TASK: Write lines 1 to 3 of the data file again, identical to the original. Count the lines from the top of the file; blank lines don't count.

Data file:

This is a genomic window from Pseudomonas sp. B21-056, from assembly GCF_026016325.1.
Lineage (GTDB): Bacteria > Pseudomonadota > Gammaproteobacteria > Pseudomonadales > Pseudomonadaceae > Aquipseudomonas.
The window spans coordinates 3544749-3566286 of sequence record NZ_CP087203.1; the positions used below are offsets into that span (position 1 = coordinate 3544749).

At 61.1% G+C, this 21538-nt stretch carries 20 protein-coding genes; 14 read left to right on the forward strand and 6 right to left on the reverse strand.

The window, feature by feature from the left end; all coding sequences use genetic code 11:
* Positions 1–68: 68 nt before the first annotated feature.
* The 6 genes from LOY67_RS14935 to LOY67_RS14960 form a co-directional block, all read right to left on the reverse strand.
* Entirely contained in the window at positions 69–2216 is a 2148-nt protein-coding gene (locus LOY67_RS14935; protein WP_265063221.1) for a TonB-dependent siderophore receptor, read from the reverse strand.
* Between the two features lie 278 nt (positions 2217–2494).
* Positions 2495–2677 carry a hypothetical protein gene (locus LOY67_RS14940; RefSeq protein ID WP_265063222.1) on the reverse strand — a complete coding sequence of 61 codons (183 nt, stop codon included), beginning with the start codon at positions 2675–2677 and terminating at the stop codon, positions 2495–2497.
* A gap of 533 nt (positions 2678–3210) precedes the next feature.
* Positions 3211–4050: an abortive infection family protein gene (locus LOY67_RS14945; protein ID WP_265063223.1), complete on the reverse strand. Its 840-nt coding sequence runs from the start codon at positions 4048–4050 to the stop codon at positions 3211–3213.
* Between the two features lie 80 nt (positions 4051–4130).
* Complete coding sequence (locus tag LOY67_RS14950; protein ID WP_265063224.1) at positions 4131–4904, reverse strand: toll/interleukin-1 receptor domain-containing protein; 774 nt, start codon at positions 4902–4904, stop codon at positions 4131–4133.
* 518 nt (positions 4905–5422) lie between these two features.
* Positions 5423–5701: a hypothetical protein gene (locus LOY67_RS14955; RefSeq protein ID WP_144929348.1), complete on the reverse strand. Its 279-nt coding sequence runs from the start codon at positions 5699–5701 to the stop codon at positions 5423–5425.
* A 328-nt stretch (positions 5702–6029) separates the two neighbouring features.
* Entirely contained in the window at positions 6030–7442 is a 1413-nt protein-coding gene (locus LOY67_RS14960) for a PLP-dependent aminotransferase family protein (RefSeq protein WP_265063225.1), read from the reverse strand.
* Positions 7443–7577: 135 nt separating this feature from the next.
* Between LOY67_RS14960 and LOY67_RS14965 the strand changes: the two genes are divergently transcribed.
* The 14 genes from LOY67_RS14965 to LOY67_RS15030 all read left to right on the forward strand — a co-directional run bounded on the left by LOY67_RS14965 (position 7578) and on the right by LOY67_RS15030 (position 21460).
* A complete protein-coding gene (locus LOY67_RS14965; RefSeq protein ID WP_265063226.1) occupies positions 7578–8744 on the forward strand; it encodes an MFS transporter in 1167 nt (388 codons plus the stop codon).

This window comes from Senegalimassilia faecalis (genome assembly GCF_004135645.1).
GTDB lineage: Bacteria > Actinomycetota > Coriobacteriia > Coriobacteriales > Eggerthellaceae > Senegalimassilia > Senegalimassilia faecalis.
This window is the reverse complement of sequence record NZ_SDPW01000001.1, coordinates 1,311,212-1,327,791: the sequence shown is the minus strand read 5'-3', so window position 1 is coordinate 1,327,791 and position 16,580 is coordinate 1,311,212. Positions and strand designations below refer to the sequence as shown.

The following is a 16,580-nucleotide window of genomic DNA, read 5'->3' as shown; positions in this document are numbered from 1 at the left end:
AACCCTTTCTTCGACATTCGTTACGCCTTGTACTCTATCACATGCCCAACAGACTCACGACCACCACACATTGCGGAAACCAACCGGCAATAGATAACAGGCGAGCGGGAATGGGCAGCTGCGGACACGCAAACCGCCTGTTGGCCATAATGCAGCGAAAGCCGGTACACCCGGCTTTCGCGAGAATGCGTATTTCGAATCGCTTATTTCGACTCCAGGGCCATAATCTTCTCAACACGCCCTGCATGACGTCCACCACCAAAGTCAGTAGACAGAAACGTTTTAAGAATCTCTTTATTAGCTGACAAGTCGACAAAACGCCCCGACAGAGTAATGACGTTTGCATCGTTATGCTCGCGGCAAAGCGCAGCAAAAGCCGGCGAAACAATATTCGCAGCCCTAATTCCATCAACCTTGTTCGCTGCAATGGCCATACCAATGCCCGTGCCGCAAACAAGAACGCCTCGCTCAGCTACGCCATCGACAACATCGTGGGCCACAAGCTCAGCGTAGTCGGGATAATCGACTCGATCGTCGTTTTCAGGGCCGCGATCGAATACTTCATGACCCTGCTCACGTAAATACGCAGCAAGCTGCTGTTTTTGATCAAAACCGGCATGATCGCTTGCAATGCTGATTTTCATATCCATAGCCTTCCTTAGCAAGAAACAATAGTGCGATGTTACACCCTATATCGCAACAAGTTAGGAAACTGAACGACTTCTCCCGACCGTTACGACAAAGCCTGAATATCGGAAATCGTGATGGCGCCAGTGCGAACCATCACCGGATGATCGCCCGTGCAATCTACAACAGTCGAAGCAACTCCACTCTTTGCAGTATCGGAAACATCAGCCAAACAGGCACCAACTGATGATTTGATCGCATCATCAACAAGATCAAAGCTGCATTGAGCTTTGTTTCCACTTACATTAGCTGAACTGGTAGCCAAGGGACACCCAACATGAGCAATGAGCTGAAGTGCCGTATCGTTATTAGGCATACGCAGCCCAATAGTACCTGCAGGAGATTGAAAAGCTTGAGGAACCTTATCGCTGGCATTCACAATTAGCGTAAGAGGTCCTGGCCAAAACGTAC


This is a genomic window from Pseudomonas sp. B21-056, from assembly GCF_026016325.1.
Lineage (GTDB): Bacteria > Pseudomonadota > Gammaproteobacteria > Pseudomonadales > Pseudomonadaceae > Aquipseudomonas.
The window spans coordinates 3544749-3566286 of sequence record NZ_CP087203.1; the positions used below are offsets into that span (position 1 = coordinate 3544749).